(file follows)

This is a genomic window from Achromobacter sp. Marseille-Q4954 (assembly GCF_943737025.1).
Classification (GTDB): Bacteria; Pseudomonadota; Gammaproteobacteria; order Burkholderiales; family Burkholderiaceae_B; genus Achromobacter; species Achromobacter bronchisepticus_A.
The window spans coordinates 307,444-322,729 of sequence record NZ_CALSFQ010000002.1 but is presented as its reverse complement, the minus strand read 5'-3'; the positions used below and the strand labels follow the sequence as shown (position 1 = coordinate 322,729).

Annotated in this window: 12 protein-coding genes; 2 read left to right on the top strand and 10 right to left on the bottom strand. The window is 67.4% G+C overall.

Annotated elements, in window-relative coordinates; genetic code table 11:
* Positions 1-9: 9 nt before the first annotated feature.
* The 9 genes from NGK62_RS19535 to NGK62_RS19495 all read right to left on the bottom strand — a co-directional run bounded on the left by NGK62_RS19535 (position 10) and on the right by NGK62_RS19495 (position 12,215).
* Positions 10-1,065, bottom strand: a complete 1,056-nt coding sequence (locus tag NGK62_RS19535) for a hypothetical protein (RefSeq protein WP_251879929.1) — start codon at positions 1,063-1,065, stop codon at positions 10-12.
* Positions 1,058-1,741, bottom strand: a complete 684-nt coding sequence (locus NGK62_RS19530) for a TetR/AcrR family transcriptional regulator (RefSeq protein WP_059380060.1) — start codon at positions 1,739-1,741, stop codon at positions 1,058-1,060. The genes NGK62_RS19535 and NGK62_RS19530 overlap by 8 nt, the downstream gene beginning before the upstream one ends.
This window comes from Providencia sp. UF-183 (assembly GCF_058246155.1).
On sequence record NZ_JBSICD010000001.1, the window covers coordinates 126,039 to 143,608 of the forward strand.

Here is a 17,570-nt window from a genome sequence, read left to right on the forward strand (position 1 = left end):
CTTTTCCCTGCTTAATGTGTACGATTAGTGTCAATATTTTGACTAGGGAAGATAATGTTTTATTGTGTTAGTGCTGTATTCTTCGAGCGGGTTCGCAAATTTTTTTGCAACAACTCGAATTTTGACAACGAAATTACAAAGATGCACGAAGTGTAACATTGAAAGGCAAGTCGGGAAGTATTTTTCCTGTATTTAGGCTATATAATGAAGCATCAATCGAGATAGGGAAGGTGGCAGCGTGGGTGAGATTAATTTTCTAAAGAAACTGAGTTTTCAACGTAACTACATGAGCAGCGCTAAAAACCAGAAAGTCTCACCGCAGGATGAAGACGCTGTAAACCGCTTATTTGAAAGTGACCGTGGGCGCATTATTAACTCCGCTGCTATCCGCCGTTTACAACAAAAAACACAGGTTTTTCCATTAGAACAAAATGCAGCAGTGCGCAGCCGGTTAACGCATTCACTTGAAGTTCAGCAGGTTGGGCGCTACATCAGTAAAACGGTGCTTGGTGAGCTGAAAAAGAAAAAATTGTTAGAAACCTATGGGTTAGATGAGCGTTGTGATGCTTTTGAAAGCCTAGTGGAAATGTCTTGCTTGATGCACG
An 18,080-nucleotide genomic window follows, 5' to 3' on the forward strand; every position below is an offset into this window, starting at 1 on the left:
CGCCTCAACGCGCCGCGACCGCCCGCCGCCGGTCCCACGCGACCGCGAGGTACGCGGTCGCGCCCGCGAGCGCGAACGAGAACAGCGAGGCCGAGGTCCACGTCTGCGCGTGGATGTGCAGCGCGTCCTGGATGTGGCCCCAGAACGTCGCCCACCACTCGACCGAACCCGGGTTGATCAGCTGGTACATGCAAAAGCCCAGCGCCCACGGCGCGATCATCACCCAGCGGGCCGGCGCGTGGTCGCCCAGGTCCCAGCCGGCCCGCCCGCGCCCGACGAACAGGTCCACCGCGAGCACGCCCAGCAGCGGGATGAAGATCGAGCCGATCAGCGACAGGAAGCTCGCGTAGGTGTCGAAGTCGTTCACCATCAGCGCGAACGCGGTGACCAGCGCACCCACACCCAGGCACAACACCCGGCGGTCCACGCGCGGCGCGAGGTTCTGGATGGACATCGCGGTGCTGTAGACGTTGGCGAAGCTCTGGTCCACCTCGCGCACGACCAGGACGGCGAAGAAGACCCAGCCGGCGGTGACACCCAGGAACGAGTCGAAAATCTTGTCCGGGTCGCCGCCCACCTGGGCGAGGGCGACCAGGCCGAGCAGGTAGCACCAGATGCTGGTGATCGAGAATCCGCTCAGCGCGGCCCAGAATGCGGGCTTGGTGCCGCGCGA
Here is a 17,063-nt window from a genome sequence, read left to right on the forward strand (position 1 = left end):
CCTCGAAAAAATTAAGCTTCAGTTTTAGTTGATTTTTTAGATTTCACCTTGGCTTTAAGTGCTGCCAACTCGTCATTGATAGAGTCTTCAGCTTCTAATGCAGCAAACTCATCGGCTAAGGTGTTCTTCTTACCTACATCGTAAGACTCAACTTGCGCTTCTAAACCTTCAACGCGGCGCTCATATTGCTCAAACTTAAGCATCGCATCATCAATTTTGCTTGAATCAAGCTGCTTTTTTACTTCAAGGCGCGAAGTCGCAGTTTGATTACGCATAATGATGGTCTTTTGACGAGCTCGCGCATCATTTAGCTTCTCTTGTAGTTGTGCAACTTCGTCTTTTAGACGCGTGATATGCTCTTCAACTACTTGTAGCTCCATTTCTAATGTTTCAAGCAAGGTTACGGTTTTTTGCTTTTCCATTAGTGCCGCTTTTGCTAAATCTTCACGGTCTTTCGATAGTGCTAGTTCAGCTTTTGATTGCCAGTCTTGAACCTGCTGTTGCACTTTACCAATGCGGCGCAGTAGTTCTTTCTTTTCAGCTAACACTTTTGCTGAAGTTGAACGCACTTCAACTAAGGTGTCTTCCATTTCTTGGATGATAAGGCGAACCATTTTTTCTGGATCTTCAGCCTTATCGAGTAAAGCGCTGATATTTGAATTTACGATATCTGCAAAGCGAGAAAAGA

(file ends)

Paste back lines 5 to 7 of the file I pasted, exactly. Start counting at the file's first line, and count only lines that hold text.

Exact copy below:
Annotated elements, in window-relative coordinates; genetic code table 11:
* Positions 1-9: 9 nt before the first annotated feature.
* The 9 genes from NGK62_RS19535 to NGK62_RS19495 all read right to left on the bottom strand — a co-directional run bounded on the left by NGK62_RS19535 (position 10) and on the right by NGK62_RS19495 (position 12,215).